A final UC Berkeley Institute of Governmental Studies poll on the Los Angeles Mayoral race was released on Thursday, showing Rick Caruso now only trailing Congresswoman Karen Bass (D-CA) by four percentage points, well within the margin of error.
For much of the race following the initial June primary election, which Bass won 43% to 36% over Caruso, she had maintained a sizeable lead. Painting Caruso in a negative light due to his last-minute party switching from the GOP and his history as a developer, Bass continued adding to her lead during the summer, with a poll in late August showing her 12 points ahead of Caruso in polling. By early September, most outlets had predicted that she could easily coast to victory.
However, the Bass campaign cratered throughout September and October. With Caruso keeping up a large budget focused on advertising and reaching out to the Latino community, his message began sticking. A strong first debate performance by Caruso only solidified that new reputation, especially amongst undecided voters. As for Bass, she was rocked by allegations that she received a scholarship at USC in exchange for helping pass legislation in Washington, an unusual incident in which firearms were stolen from her house, and new questions over just how close she is to the Church of Scientology. With Bass failing to completely counter the barrage, a UC Berkeley poll released last showed that Bass had fallen to within 3 points of Caruso, but still with a noticeable 15 point lead amongst likely voters.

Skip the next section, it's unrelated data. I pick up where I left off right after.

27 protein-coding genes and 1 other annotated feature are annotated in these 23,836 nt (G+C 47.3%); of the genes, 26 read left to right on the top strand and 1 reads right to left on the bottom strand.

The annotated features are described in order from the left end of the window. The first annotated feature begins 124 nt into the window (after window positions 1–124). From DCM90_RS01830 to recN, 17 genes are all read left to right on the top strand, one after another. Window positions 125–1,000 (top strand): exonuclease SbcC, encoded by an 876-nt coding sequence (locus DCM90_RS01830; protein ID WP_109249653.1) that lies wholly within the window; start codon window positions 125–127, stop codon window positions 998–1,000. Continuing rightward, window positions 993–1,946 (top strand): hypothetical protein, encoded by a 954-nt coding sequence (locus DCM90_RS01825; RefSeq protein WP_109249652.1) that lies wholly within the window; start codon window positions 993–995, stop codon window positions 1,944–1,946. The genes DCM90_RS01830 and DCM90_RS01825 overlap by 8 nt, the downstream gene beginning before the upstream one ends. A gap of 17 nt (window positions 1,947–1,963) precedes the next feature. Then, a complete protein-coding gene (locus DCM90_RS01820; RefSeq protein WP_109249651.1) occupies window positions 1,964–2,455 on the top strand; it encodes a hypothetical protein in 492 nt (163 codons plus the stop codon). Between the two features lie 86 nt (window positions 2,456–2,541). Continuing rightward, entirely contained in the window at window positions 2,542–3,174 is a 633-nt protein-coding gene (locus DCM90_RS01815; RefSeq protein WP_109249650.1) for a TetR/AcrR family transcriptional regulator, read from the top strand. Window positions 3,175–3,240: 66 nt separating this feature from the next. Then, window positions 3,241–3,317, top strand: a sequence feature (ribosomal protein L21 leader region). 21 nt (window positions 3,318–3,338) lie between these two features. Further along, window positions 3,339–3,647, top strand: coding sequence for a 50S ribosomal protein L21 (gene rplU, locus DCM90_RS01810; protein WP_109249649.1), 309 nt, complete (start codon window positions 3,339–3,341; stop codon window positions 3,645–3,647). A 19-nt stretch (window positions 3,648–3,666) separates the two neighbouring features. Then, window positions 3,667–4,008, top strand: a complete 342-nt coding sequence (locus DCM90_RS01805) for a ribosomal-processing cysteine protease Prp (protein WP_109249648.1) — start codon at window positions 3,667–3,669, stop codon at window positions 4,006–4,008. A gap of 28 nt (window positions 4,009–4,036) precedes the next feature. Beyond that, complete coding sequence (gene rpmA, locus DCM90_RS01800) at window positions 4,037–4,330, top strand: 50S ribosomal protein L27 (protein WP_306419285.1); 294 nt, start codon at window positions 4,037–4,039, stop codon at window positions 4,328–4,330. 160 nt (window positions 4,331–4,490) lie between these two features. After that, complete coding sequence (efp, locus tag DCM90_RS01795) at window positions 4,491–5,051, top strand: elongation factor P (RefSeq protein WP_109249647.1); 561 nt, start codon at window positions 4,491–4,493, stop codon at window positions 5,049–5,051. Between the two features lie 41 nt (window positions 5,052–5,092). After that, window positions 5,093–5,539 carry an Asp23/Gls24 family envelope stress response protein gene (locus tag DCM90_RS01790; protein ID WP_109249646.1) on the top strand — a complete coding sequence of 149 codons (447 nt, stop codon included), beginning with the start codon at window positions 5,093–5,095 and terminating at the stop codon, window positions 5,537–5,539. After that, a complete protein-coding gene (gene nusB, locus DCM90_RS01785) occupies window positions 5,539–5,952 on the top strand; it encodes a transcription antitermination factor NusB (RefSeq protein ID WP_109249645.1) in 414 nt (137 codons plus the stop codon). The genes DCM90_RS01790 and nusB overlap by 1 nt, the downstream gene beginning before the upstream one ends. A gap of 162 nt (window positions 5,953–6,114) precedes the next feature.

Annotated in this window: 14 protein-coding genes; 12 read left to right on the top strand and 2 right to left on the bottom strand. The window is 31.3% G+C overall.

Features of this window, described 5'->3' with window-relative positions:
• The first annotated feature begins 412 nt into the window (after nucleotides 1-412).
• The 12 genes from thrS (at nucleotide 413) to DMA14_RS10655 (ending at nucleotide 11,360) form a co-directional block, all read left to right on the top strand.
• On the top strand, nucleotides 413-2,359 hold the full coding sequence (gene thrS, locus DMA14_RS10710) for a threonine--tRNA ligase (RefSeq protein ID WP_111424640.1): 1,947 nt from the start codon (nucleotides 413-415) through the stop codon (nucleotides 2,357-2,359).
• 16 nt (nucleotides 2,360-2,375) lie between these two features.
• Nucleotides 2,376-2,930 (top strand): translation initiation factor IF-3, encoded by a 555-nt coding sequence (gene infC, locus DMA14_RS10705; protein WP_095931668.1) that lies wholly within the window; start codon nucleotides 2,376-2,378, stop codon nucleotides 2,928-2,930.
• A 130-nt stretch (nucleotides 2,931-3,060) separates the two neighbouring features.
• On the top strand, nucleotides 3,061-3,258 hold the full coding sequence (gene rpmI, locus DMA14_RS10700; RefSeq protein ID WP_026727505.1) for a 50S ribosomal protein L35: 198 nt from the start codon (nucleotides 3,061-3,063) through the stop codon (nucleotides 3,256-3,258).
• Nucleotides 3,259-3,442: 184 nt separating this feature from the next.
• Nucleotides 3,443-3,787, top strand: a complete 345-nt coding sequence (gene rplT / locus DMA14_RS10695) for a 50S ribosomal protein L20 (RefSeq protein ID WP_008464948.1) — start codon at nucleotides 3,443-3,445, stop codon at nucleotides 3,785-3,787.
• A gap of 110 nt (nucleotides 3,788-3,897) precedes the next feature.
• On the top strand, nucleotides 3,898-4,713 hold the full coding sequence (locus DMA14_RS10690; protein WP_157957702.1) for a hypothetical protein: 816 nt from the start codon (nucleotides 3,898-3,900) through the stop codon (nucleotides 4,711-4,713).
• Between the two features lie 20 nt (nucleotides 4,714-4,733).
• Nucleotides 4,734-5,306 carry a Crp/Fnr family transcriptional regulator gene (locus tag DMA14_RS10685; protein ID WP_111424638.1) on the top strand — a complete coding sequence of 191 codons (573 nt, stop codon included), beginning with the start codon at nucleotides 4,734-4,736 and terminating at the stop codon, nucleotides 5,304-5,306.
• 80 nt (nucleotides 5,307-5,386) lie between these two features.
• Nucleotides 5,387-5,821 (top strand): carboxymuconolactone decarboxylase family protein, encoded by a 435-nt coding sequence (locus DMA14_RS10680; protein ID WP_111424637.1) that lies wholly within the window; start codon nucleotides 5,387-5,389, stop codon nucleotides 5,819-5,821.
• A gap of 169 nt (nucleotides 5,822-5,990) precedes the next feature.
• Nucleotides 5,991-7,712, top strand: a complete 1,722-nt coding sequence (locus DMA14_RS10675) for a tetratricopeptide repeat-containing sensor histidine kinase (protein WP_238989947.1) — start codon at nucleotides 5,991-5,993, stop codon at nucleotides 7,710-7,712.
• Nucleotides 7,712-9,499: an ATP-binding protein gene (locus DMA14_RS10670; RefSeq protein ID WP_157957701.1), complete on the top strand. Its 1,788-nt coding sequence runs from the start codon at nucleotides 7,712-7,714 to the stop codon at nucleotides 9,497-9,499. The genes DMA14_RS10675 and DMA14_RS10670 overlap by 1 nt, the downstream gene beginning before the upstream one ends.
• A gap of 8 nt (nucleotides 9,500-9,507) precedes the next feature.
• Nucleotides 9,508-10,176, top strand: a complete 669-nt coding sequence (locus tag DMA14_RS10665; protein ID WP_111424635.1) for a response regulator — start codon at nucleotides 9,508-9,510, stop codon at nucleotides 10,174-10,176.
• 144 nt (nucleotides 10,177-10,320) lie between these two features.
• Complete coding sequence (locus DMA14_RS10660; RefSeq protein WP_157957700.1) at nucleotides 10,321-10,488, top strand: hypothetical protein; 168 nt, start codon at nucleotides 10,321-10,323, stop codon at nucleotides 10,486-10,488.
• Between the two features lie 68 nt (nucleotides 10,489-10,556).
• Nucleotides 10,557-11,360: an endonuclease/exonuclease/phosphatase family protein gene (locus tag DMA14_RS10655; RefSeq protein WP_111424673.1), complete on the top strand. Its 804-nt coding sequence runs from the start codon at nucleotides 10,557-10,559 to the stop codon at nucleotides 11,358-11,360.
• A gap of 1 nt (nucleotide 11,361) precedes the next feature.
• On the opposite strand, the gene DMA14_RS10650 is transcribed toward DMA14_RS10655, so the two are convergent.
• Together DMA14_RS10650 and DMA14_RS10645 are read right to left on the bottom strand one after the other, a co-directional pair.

Shortly after that poll, another major scandal hit, this time the racist recording scandal. While neither candidate was involved in the scandal and both denounced Councilmembers Nury Martinez, Gil Cedillo, and Kevin de Leon in the third debate, it still hurt Bass a great deal. This was due to Martinez, who said the most incendiary comments in the recording and later resigned as a result, being one of Bass’ largest supporters. A mid-October poll soon found that Caruso had overtaken Bass in the polls amongst all voters, 39.8% to 36.8%, with 23.6% remaining undecided.
Thursday’s UC Berkeley IGS poll found that Caruso has kept up that momentum, with both candidates still within a margin-of-error in winning. According to the IGS poll, Bass is now only up 45% to 41% amongst likely voters, with 13% saying that they remain undecided. In particular, Bass has lost a lot of ground to Latino voters. Last month’s IGS poll had her leading with likely Latino voters 35% to Caruso’s 29%. However, this month, she is now down a whopping 17% amongst them, 48% to 31%, with unfavorability of Bass going from one-sixth of Latino voters in the October poll to one-third of Latino voters in the November poll. The mid-October poll, which had 43.7% of Latinos favoring Caruso over Bass’ 29.4%, confirm a sudden loss.
“It’s not hard to see why,” explained Pilar Reyes, a pollster who focuses on Latino communities in Southern California, to the Globe on Friday. “The community is still reeling from the recording scandal, and have seen de Leon and Cedillo and especially Martinez as betraying them. And because Bass is so closely associated with them, it has really changed things.”